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Problem-Based Learning, Project-Based Learning and Product-Based Learning: What’s the Difference?

The views expressed are those of the author and do not necessarily reflect the views of ASPA as an organization.

By Bill Brantley
April 11, 2021

I was in a recent faculty meeting where we discussed the results of a recent survey. We asked new alumni what we could do to improve the curriculum. One question asked about expanding the use of PBL in our courses. As often happens in Zoom-based meetings, several of us were on a private chat to decipher what PBL is. We soon discovered that some faculty referred to problem-based learning while other faculty referred to project-based learning. Both problem-based learning and project-based learning were used interchangeably.

Students attempt to solve a problem or challenge in problem-based learning and project-based learning. They are encouraged to use what they learned in the class and resources outside of class to resolve the issue or challenge. However, it is the subtle differences in problem-based learning and project-based learning that significantly affect how students learn.

Besides problem-based learning and project-based learning, I have observed another PBL—product-based learning. You may have used product-based learning in your courses where you have students create a product or service for a client outside of the class.


Problem-based learning can be performed by one student or a group of students. The problem or challenge can be a solved problem such as a case study or a new, unsolved problem. The goal of problem-based learning is to help students use the knowledge they gained in class or information they have found outside of class to create a solution. The key to problem-based learning is the far transfer of the knowledge gained by the students.

I have used a problem-based learning project in my classes to have students prepare a PowerPoint presentation that advocates moving the United States Capital to a more “effective” location in the nation. I was interested in how students defined “effective” and their reasoning in determining the new location. Was the site based on a central geographic location, proximity to the highest population density or other criteria? Secondary to the project was how the students constructed a persuasive and compelling PowerPoint presentation. I was more interested in the solution than in how the students arrived at the answer.


A group of students must perform project-based learning. I focus more on how the students built their solution than on the solution. As a certified project management professional, I want to teach my students effective methods in managing a project, building a project team and collaborating with others to create a solution. As a state government employee and as a Federal government employee, I have led many projects. I want to recreate that experience for my students because they may be called on in their public service jobs to be project team members or project managers.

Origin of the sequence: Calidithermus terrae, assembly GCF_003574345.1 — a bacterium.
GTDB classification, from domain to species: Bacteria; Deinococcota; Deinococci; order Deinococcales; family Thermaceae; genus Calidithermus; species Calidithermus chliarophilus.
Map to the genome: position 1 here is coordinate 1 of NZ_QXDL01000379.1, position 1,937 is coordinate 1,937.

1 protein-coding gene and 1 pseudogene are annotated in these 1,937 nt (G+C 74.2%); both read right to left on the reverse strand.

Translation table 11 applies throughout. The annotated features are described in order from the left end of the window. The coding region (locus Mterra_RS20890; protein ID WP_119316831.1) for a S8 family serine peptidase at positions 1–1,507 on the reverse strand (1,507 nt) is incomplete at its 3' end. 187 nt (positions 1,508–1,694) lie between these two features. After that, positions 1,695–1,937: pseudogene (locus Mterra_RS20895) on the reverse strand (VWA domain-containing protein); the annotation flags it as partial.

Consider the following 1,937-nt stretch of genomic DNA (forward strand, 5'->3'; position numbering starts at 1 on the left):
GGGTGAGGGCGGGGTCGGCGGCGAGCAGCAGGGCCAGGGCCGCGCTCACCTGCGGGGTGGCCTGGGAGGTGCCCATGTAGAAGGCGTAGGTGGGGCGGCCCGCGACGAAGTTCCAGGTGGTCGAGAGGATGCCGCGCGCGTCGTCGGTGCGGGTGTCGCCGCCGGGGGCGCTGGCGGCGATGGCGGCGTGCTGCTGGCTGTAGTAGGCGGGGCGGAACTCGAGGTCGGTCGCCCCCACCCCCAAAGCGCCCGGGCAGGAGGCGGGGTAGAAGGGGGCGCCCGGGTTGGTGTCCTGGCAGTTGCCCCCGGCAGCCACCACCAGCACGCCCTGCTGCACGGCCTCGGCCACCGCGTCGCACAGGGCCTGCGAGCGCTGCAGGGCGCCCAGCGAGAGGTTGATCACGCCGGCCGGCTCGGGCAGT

An example of project-based learning class activity is when I have students create a new public agency based on a fictitious law. The students interpret the vision for the new public agency, which is outlined in the law. Their challenge is to operationalize the intent of the law by using project planning methods and techniques. I am not concerned with the details of the solution; I am focused on how the students worked together in executing the project.


Many of you may have encountered product-based learning, but haven’t called it such. I have had non-profit groups approach me for student volunteers to create a marketing plan or communication plan for their organization. Like problem-based learning, students can work solo or in a group to conduct further research around the organization’s problem. And, like with project-based learning, students may use a project management approach in creating the solution. However, product-based learning is more than just a combination of problem-based learning and project-based learning.

When students create a product or service, I have them use design thinking to empathize with the client. For example, students in my political communication course learn how to use voter surveys and demographic analysis to understand voters’ interests and how they will react to a candidate or public cause. If they design a product for a client, they hold design workshops to listen to the client’s needs deeply. My focus on product-based learning is how the students discovered what the client wanted and how their solution met the client’s needs.

The Future of Public Administration Courses?

The value of the three PBLs is how they engage the students in applying what they have learned to a tangible outcome. The difference between the three PBLs is in the journey to the tangible product. With problem-based learning, the journey is about exploring a topic while, with project-based learning, the journey is focused on how to collaborate in a structured way to bring about the outcome. With product-based learning, the journey is using the knowledge gained in class to serve others. I advocate using all three PBLs to help students explore the challenges they will face in their public administration careers.

Author: Bill Brantley teaches at the University of Louisville and the University of Maryland. He also works as a Federal employee for the U.S. Navy’s Inspector General Office. All opinions are his own and do not reflect the views of his employers. You can reach him at http://billbrantley.com.

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